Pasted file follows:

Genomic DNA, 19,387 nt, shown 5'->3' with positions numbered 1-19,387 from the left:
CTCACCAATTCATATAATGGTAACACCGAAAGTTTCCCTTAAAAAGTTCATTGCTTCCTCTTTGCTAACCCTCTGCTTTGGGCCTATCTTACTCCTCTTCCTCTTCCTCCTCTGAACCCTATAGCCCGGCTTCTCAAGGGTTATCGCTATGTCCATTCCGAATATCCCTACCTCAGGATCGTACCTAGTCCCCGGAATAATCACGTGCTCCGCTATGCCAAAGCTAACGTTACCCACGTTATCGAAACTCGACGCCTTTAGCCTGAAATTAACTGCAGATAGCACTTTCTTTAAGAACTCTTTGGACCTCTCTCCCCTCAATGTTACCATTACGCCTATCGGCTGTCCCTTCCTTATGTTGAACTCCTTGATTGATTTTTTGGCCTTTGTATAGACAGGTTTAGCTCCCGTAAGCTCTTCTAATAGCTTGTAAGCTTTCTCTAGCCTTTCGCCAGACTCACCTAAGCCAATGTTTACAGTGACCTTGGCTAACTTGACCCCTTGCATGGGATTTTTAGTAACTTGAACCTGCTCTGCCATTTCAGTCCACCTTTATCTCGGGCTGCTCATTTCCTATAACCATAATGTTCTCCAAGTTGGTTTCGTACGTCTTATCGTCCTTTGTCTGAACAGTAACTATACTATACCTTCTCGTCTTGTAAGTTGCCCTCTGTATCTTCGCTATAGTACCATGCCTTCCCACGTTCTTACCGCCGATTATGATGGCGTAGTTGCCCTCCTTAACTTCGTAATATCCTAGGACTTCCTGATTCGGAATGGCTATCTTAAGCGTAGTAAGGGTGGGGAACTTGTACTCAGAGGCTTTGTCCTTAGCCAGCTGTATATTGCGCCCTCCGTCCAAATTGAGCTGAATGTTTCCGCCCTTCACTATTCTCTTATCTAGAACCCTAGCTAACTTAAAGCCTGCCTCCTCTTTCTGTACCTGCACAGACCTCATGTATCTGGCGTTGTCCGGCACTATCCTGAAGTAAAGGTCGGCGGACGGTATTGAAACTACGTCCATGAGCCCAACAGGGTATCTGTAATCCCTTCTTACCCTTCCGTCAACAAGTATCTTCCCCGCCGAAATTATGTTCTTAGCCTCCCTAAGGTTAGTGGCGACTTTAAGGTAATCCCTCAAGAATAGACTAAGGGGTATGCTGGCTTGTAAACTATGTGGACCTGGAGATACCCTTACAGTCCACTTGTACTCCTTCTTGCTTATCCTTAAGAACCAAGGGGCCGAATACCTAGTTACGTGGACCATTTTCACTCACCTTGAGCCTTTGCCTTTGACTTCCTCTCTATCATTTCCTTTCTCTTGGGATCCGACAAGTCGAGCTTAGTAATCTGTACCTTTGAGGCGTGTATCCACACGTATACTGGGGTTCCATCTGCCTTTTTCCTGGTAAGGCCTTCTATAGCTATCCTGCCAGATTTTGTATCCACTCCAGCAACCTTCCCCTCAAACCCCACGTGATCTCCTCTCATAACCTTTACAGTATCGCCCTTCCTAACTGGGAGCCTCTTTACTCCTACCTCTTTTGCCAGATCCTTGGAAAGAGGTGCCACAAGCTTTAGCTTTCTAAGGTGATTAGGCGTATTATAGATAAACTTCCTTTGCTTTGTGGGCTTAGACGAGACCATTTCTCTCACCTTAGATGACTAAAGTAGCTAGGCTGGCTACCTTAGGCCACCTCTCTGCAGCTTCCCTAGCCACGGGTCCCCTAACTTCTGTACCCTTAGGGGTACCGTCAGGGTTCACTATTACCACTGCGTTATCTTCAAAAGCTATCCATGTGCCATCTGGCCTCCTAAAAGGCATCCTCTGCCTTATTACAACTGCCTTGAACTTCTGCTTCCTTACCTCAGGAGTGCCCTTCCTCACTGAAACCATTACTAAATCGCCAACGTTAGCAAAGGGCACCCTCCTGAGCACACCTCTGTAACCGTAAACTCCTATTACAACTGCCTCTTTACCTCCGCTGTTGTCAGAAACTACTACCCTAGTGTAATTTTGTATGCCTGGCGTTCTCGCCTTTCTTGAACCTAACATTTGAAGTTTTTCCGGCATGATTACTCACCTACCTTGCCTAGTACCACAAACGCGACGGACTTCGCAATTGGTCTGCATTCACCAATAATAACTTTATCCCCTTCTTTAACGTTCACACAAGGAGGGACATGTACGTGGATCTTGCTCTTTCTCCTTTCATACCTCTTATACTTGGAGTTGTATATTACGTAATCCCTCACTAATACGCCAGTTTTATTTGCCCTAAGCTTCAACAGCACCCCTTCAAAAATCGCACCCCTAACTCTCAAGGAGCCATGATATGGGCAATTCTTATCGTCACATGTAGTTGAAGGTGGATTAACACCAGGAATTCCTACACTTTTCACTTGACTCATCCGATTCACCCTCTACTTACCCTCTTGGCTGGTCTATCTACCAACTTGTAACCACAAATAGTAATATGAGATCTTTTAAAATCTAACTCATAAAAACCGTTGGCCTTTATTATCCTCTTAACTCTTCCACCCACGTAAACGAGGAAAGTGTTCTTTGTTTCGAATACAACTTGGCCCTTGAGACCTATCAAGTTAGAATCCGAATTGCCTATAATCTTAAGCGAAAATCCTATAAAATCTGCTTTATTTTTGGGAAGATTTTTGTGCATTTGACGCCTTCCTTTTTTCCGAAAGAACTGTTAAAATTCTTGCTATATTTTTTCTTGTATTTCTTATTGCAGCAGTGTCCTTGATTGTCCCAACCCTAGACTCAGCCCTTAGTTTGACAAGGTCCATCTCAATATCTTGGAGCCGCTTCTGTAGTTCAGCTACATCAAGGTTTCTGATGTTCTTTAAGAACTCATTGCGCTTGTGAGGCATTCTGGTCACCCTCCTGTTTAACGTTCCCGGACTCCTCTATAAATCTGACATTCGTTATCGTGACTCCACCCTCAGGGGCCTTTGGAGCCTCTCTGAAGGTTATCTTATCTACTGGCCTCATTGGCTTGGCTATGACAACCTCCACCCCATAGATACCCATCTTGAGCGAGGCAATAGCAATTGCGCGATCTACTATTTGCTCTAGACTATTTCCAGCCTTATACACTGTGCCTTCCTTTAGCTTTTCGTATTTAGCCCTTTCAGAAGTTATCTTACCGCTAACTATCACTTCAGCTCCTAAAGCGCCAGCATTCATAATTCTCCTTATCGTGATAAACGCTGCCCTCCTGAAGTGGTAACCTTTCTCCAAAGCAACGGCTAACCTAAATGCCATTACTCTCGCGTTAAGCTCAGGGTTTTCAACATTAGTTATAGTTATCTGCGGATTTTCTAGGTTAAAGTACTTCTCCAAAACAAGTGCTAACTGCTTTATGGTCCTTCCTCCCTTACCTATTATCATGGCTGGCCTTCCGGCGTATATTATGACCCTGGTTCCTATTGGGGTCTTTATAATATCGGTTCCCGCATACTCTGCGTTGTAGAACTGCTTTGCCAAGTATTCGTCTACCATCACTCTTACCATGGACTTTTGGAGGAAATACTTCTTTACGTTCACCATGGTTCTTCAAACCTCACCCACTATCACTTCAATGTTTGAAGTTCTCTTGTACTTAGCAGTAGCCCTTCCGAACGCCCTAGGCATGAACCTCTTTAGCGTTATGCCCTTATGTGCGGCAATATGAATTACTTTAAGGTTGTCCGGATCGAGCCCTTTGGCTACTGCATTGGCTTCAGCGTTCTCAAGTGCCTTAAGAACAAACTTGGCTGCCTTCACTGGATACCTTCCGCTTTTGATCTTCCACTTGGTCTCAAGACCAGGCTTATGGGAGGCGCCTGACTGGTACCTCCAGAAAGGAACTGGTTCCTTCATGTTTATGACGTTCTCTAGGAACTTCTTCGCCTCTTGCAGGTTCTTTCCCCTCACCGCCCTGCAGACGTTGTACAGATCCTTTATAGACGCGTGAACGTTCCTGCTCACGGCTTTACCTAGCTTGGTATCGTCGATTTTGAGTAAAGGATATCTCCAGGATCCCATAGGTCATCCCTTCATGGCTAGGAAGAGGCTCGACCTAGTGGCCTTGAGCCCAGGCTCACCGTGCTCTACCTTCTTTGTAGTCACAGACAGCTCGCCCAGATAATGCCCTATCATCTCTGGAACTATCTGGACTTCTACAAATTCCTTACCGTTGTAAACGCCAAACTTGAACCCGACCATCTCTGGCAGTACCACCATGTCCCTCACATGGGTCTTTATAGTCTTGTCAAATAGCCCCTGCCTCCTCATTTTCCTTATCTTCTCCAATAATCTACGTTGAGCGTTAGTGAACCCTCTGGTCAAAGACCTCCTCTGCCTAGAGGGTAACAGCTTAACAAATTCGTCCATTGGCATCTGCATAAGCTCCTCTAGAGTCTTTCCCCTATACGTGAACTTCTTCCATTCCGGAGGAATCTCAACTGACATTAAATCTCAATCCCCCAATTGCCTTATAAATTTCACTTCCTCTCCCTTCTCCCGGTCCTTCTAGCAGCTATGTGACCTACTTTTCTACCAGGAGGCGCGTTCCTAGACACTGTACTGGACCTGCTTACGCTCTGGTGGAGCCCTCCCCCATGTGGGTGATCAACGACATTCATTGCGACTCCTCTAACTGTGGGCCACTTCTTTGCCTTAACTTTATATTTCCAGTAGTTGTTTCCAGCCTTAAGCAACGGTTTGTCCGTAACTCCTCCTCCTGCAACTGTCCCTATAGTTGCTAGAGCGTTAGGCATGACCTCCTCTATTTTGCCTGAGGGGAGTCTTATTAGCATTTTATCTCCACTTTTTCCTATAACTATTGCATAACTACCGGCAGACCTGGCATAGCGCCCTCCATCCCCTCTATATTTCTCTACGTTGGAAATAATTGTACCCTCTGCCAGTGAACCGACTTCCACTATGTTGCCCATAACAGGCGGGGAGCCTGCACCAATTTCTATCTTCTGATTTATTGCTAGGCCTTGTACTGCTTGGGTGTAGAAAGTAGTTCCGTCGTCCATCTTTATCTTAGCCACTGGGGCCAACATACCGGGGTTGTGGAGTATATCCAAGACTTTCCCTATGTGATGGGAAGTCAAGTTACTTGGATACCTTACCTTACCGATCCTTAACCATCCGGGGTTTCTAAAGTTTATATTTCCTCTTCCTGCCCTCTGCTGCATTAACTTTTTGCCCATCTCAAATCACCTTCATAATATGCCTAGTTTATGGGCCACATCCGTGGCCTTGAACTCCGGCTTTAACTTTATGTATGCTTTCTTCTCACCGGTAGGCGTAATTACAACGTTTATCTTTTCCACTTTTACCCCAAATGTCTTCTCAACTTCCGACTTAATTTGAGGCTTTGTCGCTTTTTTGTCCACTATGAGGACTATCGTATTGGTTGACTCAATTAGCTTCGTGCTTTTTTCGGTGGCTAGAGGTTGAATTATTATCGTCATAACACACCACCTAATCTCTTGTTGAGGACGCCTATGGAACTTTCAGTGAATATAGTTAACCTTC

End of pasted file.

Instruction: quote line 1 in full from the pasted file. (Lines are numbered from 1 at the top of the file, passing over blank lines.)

Genomic DNA, 19,387 nt, shown 5'->3' with positions numbered 1-19,387 from the left: